Jersey Stakes Betting

Held on Day Two of the five-day Royal Ascot meeting each June, the seven-furlong Jersey Stakes is a Group 3 sprint that leads off one of the most exciting raceday cards of the season. It includes the Group 1 Prince of Wales’s Stakes over ten furlongs, the Group 2 Queen Mary Stakes for the best up and coming two-year-old fillies and the Group 2 Windsor Forest Stakes for older female milers.

The £80,000 Jersey Stakes is open exclusively to three-year-old Thoroughbreds. It is contested on the straight turf of the famed Ascot Racecourse, with each starter carrying nine stone one pound. An allowance of three pounds is made for fillies and mares, and penalties are applied to entries successful in previous races, amounting to five pounds for Group 1 or Group 2 winners and three pounds for Group 3 winners.

Before World War I, Royal Ascot conducted a special three-part event called the Triennial Stakes. Two-year-olds would compete in the first leg over five furlongs, and then return the following year to take part in a seven-furlong contest. Then, as four-year-olds, the same horse would race two miles. When the format was discontinued in 1919, the second leg was retained as the Jersey Stakes, named for the 4th Earl of Jersey, who was the Master of the Buckhounds at Ascot in the late 18th century.

For the purpose of maintaining its illustrious legacy, records of the seven-furlong Triennial Stakes race are maintained as part of the Jersey Stakes history all the way back to 1849. One of the most famous horses to come out of that early era was Polymelus, winner of the 1905 edition. The bay stallion went on to become the five-time leading sire of Great Britain and Ireland (1914, 1915, 1916, 1920 and 1921). Counted among his descendants are Secretariat and Northern Dancer, among others.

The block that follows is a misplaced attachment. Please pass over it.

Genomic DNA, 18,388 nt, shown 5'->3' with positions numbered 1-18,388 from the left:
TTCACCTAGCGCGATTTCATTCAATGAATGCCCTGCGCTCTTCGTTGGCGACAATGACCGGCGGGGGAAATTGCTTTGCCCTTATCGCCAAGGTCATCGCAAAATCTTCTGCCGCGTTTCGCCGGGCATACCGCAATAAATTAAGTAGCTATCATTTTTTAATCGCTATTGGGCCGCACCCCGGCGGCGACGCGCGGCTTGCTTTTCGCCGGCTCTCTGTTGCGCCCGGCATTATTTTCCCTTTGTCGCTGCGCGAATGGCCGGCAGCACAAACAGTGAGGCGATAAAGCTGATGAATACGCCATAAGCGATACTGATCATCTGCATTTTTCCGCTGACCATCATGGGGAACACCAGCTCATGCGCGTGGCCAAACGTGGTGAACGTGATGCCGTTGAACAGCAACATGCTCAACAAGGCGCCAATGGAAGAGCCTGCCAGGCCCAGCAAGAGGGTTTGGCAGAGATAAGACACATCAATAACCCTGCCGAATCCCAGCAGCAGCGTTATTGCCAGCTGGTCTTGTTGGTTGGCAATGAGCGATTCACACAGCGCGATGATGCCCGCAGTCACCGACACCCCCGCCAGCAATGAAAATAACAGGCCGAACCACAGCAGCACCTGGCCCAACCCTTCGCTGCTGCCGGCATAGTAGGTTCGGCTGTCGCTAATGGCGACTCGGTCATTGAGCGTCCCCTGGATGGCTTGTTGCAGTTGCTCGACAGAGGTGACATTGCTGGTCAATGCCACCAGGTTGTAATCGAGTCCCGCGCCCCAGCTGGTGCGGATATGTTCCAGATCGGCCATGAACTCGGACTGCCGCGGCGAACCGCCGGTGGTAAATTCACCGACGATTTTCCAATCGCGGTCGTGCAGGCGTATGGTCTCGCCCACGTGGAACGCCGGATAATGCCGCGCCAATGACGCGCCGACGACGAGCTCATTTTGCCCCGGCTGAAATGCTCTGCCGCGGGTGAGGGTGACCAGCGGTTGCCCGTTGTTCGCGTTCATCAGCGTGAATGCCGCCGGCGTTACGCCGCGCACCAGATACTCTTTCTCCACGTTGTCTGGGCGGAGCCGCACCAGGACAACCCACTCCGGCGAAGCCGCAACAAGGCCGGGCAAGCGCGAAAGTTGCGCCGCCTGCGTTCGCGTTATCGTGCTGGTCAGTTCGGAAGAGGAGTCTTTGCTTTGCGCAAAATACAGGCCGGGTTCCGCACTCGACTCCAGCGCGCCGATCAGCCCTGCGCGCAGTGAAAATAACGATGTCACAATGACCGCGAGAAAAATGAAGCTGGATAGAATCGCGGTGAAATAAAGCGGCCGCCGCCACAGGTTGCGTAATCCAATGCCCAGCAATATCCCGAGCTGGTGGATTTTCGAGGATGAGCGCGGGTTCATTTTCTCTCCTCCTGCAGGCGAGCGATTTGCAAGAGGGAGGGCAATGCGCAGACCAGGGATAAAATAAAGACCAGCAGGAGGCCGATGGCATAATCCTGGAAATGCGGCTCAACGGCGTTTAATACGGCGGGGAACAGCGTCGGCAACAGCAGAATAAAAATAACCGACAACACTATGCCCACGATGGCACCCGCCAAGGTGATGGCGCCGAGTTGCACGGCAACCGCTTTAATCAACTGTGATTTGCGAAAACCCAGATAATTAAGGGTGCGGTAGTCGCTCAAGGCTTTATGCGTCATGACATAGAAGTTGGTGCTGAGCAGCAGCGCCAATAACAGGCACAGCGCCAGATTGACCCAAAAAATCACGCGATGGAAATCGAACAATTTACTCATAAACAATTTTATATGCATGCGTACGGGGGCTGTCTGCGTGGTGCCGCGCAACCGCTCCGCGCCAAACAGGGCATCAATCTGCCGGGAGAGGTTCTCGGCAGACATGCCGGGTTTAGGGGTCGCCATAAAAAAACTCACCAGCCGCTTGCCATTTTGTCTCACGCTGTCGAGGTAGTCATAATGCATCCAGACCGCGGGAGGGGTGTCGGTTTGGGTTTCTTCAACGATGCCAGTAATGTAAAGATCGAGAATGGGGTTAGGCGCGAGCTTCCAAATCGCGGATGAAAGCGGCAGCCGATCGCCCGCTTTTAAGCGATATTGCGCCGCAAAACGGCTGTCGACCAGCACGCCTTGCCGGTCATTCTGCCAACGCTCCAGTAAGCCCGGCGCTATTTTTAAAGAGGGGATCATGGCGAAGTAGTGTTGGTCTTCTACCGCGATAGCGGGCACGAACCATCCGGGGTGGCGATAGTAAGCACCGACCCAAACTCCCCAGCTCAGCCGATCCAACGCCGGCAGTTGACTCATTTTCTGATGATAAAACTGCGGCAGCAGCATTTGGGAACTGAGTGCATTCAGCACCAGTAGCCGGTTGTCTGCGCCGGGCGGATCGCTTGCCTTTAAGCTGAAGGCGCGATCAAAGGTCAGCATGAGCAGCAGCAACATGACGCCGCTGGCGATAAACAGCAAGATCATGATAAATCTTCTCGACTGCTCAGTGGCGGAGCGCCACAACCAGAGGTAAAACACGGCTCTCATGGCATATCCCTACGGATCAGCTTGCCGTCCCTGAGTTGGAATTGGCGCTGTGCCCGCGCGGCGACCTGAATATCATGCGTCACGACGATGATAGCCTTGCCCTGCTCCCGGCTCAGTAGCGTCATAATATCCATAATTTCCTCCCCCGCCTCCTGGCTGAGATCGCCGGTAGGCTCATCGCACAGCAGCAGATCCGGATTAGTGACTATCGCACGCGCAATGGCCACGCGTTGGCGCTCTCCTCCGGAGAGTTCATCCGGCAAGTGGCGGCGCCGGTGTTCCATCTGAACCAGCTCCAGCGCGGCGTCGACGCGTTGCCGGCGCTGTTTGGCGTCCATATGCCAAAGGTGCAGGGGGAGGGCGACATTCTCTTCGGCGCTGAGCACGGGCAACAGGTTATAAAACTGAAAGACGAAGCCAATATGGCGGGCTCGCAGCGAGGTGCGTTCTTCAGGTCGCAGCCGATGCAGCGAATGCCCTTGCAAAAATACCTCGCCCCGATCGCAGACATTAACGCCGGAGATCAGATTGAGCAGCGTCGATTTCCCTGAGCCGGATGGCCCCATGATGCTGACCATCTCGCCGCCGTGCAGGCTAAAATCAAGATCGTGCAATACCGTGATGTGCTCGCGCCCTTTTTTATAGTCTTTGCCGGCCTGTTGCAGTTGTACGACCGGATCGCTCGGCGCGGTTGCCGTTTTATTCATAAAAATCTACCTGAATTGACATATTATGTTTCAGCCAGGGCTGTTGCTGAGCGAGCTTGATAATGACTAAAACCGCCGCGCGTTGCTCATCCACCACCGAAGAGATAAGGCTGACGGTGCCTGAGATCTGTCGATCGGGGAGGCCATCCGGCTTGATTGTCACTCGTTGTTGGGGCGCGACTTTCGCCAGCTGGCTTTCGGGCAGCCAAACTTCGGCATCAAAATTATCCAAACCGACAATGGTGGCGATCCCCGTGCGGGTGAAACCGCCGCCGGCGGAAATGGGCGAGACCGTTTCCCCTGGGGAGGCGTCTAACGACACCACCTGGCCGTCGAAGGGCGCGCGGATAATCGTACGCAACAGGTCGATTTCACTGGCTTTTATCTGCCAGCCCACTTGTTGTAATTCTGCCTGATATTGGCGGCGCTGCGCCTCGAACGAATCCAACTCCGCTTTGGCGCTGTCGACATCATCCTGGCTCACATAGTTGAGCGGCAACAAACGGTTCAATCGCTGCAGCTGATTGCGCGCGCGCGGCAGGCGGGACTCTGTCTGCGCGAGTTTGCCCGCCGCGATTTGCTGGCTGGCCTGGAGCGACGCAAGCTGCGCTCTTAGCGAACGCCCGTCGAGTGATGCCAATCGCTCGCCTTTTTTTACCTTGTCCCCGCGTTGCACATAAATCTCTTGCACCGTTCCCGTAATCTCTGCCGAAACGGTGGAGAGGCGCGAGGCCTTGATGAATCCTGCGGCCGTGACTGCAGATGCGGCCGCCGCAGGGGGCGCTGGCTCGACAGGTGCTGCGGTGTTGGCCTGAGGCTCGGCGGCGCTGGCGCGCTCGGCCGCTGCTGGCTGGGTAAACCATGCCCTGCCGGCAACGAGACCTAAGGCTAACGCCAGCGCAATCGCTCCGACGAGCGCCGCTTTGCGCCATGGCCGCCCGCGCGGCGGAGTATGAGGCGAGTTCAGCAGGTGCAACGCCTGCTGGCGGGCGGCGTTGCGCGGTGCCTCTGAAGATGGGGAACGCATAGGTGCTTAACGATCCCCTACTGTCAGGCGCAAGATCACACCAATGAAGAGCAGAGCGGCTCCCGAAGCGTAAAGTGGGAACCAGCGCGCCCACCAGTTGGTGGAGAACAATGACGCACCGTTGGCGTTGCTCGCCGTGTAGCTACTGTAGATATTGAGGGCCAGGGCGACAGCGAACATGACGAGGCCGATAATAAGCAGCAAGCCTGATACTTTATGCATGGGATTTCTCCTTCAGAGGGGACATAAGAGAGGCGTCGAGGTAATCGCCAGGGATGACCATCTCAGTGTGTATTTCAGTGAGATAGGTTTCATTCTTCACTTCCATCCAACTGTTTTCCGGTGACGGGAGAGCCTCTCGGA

Since 1919, two jockeys have ridden six winners apiece in the Jersey Stakes. Sir Gordon Richards got his first with Rattlin the Reefer in 1929, Medieval Knight in 1934, Theft in 1935, Cave Man in 1938, Nebuchadnezzar in 1947 and Rhinehart in 1953. Lester Piggott came next, and his half dozen included Favorita in 1961, The Creditor in 1963, Young Christopher in 1964, Gay Fandango in 1975, Hard Fought in 1980 and Rasa Penang in 1981.

Only one trainer tops the leaderboard here with five victories. That honour goes to Sir Michael Stoute, who began with Etienne Gerard in 1977 and then added Hard Fought in 1980, Zilzal in 1989, Among Men in 1997 and Jeremy in 2006. It is worth noting that since the turn of the new millennium, no trainer has brought more than a single winner to the Jersey Stakes, nor has any jockey mounted more than one winner since Richard Hughes had two back to back: Sergeyev in 1995 and Lucayan Prince in 1996.

Those who like to have a flutter with long odds may find the Jersey Stakes to be quite accommodating. On three recent occasions double-digit payouts have been awarded. The first was for Just James winning at 20/1 in 2002. Next came Membership delivering a repeat performance in 2003 at 20/1. And in 2009, Ouqba made backers happy by reaching the finish post first at 12/1.

Favourites, on the other hand, have had a difficult time making the bookmakers look sharp. The last touted Thoroughbred to win here was Mozart in 2001, paying 7/4. The Irish bay went on to capture the Group 1 July Cup and the Group 1 Nunthorpe Stakes that year before retiring to stud.

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